5 Books To Help You Be A Better Parent

Reading is such an important part of our kid’s development. So whether it’s a book review, a new reading tech tool, or encouraging you to read aloud to your kids — we are on board. Today, we have a handful of books to recommend for you, the parent, to aid you during your parenting journey. And while an old school paperback can do the trick with any of these, it’s even easier to load up your Kindle with a version (and share it with your spouse).

All Joy and No Fun: The Paradox of Modern Parenthood ($1.99)

The book looks into the history of parenting, and points out that in the past twenty or thirty years, kids have gone “from being our employees to our bosses.” This is in part due to the fact that parenting is constantly changing. What are we responsible to do for our kids? While that seems like an easy answer, it’s not for many. Whether it’s dealing with picky eaters, practice schedules, or school stuff, it’s obvious that our kids run the show in more ways than we are willing to admit.

For our full review of All Joy and No Fun, click here.

Mind in the Making: The Seven Essential Life Skills Every Child Needs ($11.49)

Author Ellen Galinsky has spent her career analyzing how children learn. And in this book collaborates with researchers in the science of childhood brain development to come up with seven important life skill to help kids reach their full potential. The skills are presented in a readable and accessible volume enlivened by parents’ narratives about what works and what doesn’t, hints and tips, and over a hundred suggestions (games and family activities) for involving kids in the pursuit of learning.

Teaching Kids to Think: Raising Confident, Independent, and Thoughtful Children in an Age of Instant Gratification ($9.99)

Why Do Kids These Days Expect Everything to be Given to Them?

If you’ve ever heard another parent ask that question, or have thought it yourself, this book might be worth picking up. Many have called this generation the Instant Gratification Generation and this in many ways has made them more dependent on adults than any previous group. Dr. Darlene Sweetland and Dr. Ron Stolberg posit that kids are being taught not to think. While that may be a stretch, the book offers some great ways for parent’s to lessen their kids need for instant gratification, and offer practical tips and easy-to-implement solutions to address topics relevant to children of all ages.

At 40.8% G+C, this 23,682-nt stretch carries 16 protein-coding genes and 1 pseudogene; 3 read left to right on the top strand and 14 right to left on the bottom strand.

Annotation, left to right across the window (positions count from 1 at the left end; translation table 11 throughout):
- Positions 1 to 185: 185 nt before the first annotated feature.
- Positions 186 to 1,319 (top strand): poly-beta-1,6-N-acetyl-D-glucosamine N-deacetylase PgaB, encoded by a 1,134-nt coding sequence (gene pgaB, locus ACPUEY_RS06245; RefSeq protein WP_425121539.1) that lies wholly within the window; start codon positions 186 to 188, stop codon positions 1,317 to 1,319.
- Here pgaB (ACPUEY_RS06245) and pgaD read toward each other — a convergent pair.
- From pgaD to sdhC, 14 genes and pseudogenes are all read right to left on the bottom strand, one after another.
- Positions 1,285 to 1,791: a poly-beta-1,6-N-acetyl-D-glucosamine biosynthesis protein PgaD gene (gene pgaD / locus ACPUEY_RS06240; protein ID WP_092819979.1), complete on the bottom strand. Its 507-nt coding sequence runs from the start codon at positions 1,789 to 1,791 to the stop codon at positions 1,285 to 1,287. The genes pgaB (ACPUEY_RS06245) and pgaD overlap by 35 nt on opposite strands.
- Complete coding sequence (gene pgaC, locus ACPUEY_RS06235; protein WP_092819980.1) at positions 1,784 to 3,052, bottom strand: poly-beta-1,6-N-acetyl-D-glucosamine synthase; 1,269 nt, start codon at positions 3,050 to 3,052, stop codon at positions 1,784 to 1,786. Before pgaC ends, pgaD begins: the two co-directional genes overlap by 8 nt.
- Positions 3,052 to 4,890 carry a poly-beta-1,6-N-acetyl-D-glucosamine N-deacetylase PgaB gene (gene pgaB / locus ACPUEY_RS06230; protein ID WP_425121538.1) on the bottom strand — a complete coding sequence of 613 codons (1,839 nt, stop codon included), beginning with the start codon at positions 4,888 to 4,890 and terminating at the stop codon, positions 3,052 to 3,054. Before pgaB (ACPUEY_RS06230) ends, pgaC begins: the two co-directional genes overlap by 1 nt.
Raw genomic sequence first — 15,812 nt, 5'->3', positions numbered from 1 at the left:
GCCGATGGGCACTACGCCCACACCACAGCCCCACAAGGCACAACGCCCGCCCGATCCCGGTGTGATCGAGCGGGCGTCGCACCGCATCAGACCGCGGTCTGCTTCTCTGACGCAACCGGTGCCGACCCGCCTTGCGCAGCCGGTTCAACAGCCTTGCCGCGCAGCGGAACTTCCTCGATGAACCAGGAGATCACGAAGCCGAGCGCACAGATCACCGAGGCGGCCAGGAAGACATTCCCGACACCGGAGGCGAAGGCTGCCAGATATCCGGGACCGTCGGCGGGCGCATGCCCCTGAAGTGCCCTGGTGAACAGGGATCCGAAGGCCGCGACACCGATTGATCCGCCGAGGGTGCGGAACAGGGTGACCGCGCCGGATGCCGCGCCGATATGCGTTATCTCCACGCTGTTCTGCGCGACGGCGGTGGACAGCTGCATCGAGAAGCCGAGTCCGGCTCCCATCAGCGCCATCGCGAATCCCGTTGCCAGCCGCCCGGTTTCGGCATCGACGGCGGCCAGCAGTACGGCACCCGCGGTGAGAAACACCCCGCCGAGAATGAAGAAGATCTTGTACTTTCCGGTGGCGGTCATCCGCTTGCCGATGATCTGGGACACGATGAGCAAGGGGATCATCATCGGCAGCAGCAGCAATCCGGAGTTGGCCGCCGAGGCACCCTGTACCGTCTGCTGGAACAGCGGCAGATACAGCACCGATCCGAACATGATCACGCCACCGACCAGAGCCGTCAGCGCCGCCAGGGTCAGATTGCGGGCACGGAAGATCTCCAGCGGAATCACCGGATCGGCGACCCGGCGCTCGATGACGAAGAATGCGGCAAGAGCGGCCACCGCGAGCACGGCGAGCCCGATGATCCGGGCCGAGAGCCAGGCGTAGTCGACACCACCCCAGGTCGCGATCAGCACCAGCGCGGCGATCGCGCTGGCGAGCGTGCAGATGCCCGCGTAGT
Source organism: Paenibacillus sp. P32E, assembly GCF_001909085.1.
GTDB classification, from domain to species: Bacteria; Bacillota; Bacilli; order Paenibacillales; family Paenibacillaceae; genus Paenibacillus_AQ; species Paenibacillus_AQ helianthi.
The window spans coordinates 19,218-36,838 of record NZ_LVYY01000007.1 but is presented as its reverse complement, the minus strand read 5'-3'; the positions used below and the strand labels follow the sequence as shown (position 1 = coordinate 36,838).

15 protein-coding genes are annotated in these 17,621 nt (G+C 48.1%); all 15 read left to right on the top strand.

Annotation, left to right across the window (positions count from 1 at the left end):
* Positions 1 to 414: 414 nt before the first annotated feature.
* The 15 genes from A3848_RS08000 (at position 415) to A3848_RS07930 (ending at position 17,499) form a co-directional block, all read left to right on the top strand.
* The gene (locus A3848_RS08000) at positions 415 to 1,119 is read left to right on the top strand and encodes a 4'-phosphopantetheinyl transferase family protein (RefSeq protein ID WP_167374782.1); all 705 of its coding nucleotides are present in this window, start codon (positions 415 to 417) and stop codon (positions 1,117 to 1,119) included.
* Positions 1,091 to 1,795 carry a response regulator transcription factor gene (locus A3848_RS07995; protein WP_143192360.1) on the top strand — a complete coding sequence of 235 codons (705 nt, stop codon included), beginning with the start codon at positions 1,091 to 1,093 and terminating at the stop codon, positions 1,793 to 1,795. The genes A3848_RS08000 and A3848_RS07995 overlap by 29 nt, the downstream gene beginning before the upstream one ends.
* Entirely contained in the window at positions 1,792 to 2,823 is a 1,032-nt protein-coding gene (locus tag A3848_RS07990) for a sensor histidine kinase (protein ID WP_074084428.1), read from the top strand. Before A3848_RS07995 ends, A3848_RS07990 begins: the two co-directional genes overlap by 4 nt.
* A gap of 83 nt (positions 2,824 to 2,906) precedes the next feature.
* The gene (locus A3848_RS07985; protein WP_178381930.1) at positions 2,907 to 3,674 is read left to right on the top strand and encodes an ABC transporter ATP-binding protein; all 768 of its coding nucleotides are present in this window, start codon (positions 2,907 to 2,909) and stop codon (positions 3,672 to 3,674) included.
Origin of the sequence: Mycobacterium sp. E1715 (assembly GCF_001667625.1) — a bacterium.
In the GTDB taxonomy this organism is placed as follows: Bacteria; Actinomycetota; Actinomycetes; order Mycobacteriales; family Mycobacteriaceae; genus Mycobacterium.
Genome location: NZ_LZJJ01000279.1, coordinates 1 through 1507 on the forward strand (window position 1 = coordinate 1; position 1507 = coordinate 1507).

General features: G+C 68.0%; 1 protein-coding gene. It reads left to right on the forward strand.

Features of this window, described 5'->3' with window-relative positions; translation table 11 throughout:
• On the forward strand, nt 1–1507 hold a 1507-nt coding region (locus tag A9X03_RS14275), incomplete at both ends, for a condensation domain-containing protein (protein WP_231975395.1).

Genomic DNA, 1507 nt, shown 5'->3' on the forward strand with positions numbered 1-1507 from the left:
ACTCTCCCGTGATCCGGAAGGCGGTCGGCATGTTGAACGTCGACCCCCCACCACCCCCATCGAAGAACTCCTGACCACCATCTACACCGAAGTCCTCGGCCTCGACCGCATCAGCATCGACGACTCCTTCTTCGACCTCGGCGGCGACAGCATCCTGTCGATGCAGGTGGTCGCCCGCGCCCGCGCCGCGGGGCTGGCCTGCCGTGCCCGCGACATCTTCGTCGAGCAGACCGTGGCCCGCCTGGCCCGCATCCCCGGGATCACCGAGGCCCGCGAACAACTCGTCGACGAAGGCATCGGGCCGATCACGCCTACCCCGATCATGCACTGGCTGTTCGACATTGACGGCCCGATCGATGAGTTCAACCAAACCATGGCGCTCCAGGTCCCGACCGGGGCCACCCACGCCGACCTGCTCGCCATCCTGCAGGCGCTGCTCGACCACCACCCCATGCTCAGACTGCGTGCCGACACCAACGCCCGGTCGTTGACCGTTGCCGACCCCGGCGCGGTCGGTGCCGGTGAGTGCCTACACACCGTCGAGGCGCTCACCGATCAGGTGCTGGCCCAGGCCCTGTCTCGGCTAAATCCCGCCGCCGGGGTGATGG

The Explosive Child: A New Approach for Understanding and Parenting Easily Frustrated, Chronically Inflexible Children ($12.99)

Some kids are just tougher than others. And this is a book that can be a great help to parents struggling to find out how to deal with them and minimize their outbursts.

Screaming, swearing, crying, hitting, kicking, spitting, biting…these are some of the challenging behaviors we see in kids who are having difficulty meeting our expectations. These behaviors often leave parents feeling frustrated, angry, overwhelmed, and desperate for answers. In this fully revised and updated book, Dr. Ross Greene helps you understand why and when your child does these things and how to respond in ways that are nonpunitive, nonadversarial, humane, and effective.

Here’s a Question: Starting the Family Conversation ($6.99)

Getting or keeping the line of communication open amongst your family isn’t always easy, especially as the kids get older. Here’s A Question is a great way to break the ice and keep the conversation going in your family with fun and clever drawings that get kids and families participating in meaningful discussion.

Free-Range Kids: Giving Our Children the Freedom We Had Without Going Nuts with Worry ($9.99)

You’re probably heard or read about “Free Range Kids”, and this book was what started the discussion. It’s been dissected, argued about, and covered extensively through the media. You might agree or disagree with the thoughts this book promotes, but either way it’s a great read designed to help you think more about how you are raising your kids and what boundaries you put around them, and why.

We parents have to realize that the greatest risk of all just might be trying to raise a child who never encounters choice or independence.

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Joe Long